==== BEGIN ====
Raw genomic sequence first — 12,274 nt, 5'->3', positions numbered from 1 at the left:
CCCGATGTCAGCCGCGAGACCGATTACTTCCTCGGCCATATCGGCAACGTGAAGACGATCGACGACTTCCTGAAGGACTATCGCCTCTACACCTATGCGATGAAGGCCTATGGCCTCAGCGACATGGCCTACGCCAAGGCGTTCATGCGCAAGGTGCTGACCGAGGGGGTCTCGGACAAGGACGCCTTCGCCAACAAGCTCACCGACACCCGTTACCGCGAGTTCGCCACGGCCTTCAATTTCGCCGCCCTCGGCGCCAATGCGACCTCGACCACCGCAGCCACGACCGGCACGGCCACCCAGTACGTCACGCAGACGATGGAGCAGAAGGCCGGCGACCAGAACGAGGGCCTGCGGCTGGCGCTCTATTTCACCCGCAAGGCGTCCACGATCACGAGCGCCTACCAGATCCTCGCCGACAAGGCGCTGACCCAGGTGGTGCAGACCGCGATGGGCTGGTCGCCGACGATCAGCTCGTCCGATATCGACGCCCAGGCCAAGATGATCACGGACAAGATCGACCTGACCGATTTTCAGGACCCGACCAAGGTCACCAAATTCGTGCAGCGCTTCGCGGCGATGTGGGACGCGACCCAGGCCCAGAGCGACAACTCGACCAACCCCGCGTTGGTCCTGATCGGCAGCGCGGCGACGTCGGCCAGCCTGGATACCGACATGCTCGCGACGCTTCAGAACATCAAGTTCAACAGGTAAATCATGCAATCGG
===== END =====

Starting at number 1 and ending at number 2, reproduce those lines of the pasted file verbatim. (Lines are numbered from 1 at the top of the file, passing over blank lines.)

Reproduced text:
Raw genomic sequence first — 12,274 nt, 5'->3', positions numbered from 1 at the left:
CCCGATGTCAGCCGCGAGACCGATTACTTCCTCGGCCATATCGGCAACGTGAAGACGATCGACGACTTCCTGAAGGACTATCGCCTCTACACCTATGCGATGAAGGCCTATGGCCTCAGCGACATGGCCTACGCCAAGGCGTTCATGCGCAAGGTGCTGACCGAGGGGGTCTCGGACAAGGACGCCTTCGCCAACAAGCTCACCGACACCCGTTACCGCGAGTTCGCCACGGCCTTCAATTTCGCCGCCCTCGGCGCCAATGCGACCTCGACCACCGCAGCCACGACCGGCACGGCCACCCAGTACGTCACGCAGACGATGGAGCAGAAGGCCGGCGACCAGAACGAGGGCCTGCGGCTGGCGCTCTATTTCACCCGCAAGGCGTCCACGATCACGAGCGCCTACCAGATCCTCGCCGACAAGGCGCTGACCCAGGTGGTGCAGACCGCGATGGGCTGGTCGCCGACGATCAGCTCGTCCGATATCGACGCCCAGGCCAAGATGATCACGGACAAGATCGACCTGACCGATTTTCAGGACCCGACCAAGGTCACCAAATTCGTGCAGCGCTTCGCGGCGATGTGGGACGCGACCCAGGCCCAGAGCGACAACTCGACCAACCCCGCGTTGGTCCTGATCGGCAGCGCGGCGACGTCGGCCAGCCTGGATACCGACATGCTCGCGACGCTTCAGAACATCAAGTTCAACAGGTAAATCATGCAATCGG